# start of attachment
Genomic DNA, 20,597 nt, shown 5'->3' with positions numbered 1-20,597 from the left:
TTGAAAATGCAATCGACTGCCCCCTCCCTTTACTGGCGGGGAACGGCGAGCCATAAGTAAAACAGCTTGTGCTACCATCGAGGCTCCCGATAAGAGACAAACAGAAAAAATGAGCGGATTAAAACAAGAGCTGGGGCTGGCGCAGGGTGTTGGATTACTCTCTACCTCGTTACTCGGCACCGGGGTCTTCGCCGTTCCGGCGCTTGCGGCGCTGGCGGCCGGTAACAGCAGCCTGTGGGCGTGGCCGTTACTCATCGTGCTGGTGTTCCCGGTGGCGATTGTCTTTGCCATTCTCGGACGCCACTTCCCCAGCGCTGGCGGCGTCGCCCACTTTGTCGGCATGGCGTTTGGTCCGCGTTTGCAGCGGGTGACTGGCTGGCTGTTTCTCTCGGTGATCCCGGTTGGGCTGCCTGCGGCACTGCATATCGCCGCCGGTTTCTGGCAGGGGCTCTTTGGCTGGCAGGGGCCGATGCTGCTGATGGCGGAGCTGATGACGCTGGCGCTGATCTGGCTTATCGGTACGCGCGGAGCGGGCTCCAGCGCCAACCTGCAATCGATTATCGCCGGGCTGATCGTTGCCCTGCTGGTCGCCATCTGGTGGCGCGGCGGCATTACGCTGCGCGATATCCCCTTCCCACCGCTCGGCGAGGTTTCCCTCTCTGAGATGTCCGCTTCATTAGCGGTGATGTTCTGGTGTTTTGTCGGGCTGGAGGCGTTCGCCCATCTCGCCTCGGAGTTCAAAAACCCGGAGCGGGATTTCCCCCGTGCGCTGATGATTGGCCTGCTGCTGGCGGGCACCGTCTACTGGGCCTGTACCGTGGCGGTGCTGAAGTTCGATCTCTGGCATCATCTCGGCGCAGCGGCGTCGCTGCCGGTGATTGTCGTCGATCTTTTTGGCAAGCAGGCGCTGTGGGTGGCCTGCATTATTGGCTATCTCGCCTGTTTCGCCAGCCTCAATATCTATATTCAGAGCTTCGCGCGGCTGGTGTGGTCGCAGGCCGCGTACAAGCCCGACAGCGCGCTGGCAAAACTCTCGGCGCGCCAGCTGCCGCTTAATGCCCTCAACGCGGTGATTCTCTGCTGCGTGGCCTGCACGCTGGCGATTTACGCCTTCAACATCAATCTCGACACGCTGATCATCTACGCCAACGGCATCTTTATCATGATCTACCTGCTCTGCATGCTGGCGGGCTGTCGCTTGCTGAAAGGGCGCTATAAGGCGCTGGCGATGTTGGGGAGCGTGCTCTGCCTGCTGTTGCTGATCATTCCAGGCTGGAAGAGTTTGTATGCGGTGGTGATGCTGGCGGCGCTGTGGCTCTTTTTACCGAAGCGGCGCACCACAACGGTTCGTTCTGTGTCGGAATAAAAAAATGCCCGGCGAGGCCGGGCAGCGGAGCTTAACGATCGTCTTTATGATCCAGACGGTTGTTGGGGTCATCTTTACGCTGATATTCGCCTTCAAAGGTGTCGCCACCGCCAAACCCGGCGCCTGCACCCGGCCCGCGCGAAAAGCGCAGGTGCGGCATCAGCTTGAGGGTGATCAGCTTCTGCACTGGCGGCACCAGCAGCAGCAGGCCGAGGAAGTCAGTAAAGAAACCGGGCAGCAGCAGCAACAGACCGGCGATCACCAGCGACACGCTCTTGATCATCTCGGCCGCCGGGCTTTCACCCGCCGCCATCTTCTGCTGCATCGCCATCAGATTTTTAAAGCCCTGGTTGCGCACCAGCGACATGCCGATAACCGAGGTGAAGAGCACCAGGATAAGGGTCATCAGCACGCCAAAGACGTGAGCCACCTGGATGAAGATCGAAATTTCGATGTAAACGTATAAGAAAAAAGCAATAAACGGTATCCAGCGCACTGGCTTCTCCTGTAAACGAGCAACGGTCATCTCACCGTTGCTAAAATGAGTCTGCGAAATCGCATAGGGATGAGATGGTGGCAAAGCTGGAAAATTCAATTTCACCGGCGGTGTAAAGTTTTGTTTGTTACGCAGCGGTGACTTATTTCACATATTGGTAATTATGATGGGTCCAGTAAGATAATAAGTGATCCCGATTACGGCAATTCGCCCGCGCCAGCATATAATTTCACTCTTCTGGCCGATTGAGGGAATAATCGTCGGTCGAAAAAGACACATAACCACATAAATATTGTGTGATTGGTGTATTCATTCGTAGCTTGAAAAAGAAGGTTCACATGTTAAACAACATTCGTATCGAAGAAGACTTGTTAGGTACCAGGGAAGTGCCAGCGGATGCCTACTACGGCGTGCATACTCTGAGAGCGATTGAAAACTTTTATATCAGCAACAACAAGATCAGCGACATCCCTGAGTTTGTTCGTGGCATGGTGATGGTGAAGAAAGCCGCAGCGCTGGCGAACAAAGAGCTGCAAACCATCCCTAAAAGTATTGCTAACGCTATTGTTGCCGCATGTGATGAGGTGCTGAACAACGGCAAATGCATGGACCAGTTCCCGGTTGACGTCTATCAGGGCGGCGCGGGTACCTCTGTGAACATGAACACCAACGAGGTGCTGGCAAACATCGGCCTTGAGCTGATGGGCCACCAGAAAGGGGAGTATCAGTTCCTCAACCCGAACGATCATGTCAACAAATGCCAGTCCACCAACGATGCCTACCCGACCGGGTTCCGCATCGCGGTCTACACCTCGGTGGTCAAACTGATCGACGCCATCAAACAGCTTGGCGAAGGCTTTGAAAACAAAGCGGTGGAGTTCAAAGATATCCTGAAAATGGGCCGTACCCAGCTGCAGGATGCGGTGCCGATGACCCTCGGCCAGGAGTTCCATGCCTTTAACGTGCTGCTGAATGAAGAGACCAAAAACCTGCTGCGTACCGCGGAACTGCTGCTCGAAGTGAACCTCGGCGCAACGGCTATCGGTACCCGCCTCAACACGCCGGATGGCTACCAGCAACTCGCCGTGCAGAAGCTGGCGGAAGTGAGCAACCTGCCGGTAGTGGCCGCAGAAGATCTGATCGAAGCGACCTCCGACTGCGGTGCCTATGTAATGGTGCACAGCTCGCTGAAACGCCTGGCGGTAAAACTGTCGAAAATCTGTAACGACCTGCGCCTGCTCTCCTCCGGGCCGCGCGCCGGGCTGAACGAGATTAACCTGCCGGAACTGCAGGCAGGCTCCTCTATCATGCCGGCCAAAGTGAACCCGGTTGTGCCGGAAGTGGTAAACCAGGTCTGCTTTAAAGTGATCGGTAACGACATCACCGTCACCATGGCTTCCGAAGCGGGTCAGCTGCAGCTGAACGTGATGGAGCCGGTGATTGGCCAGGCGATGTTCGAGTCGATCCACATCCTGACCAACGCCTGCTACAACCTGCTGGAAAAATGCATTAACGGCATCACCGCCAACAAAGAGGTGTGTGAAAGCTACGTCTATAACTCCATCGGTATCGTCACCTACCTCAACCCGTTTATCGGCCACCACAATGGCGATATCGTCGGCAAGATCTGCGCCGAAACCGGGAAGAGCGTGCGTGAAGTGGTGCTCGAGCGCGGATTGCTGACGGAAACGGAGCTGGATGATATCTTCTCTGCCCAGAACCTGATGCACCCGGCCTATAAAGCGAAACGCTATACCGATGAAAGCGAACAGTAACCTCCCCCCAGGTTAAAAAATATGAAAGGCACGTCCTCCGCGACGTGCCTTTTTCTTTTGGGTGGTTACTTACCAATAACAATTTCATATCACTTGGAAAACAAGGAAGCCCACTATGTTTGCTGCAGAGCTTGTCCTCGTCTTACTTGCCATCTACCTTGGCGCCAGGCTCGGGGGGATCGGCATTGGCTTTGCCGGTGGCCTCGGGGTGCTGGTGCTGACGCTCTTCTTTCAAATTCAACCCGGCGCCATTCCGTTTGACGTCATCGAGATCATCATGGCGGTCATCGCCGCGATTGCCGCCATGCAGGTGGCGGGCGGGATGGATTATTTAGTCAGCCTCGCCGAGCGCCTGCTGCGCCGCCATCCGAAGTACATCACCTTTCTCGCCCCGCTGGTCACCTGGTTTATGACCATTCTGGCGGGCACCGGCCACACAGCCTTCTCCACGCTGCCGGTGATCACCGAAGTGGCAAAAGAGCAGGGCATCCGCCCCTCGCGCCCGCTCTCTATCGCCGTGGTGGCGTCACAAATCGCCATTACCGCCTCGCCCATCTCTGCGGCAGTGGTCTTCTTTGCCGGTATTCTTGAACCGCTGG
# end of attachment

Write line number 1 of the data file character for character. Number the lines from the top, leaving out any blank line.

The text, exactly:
Genomic DNA, 20,597 nt, shown 5'->3' with positions numbered 1-20,597 from the left: